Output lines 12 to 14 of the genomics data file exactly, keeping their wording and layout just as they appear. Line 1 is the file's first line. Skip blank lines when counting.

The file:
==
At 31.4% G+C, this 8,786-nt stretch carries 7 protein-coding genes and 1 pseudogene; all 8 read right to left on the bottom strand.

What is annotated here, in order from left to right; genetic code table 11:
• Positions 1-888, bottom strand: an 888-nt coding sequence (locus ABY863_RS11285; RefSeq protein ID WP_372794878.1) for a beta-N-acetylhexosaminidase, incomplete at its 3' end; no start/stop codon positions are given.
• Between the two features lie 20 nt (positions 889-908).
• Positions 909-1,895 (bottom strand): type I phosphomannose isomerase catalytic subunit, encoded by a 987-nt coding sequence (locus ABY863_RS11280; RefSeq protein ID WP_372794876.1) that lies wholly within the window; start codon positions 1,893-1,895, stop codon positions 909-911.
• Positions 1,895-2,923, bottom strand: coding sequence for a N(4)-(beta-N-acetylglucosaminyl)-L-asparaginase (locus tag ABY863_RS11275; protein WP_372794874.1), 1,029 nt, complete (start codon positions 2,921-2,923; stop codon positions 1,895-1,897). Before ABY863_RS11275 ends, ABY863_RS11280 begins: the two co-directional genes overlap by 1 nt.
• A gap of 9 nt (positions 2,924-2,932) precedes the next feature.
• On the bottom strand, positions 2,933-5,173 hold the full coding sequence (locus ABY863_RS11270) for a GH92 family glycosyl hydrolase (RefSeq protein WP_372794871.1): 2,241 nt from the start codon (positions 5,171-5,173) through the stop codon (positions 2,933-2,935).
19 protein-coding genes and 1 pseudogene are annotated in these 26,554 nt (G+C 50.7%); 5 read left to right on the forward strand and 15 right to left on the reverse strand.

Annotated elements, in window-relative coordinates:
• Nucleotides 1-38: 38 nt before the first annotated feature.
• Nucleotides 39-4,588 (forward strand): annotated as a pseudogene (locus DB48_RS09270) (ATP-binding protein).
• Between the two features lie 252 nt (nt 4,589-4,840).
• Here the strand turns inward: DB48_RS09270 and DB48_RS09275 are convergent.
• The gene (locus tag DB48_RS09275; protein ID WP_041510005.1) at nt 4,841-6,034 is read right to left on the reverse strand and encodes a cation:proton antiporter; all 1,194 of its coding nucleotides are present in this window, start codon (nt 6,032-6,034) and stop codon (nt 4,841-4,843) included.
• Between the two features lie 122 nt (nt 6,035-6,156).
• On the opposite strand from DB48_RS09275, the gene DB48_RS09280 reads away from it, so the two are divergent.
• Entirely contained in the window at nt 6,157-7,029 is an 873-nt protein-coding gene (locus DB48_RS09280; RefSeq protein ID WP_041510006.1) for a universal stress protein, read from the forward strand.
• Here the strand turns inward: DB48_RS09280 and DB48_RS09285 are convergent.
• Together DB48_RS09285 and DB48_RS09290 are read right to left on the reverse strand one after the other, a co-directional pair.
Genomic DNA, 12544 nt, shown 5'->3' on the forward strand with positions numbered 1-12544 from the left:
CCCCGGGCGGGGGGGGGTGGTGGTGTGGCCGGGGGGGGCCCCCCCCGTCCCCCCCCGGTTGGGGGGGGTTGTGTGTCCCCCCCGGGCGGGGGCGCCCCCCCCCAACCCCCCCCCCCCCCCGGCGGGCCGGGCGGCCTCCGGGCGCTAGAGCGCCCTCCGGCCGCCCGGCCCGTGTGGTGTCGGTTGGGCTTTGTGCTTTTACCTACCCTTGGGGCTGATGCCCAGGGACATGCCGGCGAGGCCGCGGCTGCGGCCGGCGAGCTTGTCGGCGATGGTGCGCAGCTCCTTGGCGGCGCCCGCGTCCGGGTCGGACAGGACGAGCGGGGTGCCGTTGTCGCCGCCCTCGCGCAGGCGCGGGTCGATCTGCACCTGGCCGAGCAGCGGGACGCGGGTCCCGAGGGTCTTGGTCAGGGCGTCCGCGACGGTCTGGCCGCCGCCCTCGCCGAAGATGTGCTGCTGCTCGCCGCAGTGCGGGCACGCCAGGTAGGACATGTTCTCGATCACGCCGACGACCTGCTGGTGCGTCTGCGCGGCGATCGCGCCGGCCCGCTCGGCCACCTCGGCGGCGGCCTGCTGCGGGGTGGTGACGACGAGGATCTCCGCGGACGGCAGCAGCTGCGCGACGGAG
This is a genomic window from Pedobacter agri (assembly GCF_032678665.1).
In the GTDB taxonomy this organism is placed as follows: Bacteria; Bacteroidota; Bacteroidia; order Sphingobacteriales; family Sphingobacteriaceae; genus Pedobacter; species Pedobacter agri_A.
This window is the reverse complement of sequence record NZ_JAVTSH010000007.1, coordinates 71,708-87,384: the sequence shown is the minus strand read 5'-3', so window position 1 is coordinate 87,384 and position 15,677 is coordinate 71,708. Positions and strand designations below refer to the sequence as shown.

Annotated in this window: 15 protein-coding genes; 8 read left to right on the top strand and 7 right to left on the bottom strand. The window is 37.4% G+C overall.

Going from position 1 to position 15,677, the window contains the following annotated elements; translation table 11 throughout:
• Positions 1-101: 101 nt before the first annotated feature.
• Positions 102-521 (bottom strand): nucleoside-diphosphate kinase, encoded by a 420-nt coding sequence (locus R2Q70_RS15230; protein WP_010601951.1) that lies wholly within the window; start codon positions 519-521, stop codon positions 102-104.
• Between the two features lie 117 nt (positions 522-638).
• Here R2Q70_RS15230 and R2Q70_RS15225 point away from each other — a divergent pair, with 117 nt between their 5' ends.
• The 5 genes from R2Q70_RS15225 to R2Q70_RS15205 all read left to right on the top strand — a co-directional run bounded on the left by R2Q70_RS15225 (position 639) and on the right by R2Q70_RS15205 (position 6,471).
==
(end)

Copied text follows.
• Nucleotides 39-4,588 (forward strand): annotated as a pseudogene (locus DB48_RS09270) (ATP-binding protein).
• Between the two features lie 252 nt (nt 4,589-4,840).
• Here the strand turns inward: DB48_RS09270 and DB48_RS09275 are convergent.